Metropolitan Opera 2019-20 Review: La Traviata (Cast B)

Lisette Oropesa Delivers Breathtaking Display in Verdi’s Masterpiece Alongside Wondrous Cast

By David Salazar
(Credit: Richard Termine / Met Opera)

The role of Violetta in “La Traviata” is one of the most challenging in all of the repertory despite its ubiquity. As such, there are a lot of sopranos who manage to pull off the role, though few with overall great vocal and dramatic consistency on stage.

But Lisette Oropesa, taking on the role at the Metropolitan Opera for the first time (according to her official website she had taken it on just 11 times prior to this run), is one of the few artists that can manage to pull off the role with not only the dramatic temperament, but also the vocal consistency.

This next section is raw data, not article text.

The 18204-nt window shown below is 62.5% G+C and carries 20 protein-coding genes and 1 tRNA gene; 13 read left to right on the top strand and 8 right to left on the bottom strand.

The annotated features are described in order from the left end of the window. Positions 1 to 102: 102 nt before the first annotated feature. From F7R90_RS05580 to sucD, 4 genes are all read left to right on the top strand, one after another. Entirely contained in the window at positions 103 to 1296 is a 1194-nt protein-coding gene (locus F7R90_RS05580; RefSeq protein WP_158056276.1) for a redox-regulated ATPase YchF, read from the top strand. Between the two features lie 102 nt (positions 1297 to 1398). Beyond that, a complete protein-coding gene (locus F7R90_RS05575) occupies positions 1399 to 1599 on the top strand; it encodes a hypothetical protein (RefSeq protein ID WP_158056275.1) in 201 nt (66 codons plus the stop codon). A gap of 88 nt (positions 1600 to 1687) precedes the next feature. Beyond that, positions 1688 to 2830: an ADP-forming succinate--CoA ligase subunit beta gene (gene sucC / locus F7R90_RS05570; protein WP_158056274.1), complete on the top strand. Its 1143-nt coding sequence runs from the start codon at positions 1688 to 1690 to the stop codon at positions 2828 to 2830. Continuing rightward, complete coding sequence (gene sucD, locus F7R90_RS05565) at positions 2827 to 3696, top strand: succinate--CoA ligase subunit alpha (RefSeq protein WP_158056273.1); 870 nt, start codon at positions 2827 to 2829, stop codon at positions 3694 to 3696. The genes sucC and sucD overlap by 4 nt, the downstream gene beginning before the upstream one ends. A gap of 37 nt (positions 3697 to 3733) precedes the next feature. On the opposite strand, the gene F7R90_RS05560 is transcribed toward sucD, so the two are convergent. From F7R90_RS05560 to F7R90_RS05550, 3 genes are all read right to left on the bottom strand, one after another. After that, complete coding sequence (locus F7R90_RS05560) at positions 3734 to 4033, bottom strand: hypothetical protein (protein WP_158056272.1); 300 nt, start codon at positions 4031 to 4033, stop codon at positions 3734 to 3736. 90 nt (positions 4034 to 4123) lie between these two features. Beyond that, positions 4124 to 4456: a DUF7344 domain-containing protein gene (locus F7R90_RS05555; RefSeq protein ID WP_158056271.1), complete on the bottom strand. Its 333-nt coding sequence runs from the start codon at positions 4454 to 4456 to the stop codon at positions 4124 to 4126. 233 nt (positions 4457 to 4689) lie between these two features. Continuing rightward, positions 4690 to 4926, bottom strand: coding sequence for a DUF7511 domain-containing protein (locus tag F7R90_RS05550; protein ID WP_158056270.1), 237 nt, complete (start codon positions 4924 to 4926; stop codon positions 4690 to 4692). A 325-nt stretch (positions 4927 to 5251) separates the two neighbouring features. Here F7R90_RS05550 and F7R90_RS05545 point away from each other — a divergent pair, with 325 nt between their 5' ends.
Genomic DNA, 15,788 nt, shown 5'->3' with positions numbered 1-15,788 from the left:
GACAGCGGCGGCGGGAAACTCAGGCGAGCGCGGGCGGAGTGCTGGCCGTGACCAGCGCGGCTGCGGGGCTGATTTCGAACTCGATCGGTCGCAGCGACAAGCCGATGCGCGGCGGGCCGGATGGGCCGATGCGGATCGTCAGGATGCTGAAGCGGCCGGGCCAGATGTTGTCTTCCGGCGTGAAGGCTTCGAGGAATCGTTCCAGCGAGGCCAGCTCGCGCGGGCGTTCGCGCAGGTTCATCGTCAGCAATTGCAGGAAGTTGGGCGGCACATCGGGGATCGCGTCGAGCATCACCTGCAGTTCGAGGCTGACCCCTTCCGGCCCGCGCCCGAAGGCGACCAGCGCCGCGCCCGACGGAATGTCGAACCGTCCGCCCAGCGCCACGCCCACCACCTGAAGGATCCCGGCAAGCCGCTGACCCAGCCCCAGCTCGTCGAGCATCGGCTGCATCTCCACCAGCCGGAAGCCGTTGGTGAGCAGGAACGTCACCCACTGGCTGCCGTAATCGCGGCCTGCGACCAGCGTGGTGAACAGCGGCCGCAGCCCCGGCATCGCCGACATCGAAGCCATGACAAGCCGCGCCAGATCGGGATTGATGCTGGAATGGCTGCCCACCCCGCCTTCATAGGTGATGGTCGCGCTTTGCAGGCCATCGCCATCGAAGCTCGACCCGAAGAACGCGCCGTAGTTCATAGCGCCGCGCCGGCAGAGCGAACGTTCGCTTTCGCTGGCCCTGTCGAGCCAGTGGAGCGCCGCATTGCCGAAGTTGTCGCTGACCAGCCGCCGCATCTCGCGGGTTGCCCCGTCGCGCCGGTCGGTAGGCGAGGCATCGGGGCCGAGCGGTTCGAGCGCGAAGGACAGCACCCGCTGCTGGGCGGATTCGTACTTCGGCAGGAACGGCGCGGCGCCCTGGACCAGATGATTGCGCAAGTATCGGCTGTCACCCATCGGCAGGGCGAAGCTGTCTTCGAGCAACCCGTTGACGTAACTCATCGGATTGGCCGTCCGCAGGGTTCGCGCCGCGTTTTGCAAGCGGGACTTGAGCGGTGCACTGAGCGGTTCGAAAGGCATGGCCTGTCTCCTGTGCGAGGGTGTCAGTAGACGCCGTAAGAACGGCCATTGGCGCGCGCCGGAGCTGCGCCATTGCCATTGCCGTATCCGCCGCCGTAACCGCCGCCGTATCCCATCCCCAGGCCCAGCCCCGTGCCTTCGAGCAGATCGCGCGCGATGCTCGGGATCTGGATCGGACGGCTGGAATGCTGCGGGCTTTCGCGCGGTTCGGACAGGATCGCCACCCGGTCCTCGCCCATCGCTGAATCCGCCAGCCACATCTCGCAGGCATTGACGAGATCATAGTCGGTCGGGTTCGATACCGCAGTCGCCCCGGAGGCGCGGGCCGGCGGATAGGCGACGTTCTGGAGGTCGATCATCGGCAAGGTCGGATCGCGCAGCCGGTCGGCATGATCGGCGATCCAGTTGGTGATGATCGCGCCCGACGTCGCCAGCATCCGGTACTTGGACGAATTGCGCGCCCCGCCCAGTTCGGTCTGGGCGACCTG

Peak of Her Powers

This was clear from the start of her performance on Feb. 29, 2020. Violetta’s opening line is surprisingly low in the voice, ending on C sharp a half-step up from middle C and living an octave above it. It ascends in subsequent lines to a G sharp though the vocal line does move into the lower register a few times during these opening exchanges. What made these brief lines impactful was how even Oropesa’s voice moved up and down the register with evenness and consistency, a hallmark of her interpretation throughout the night.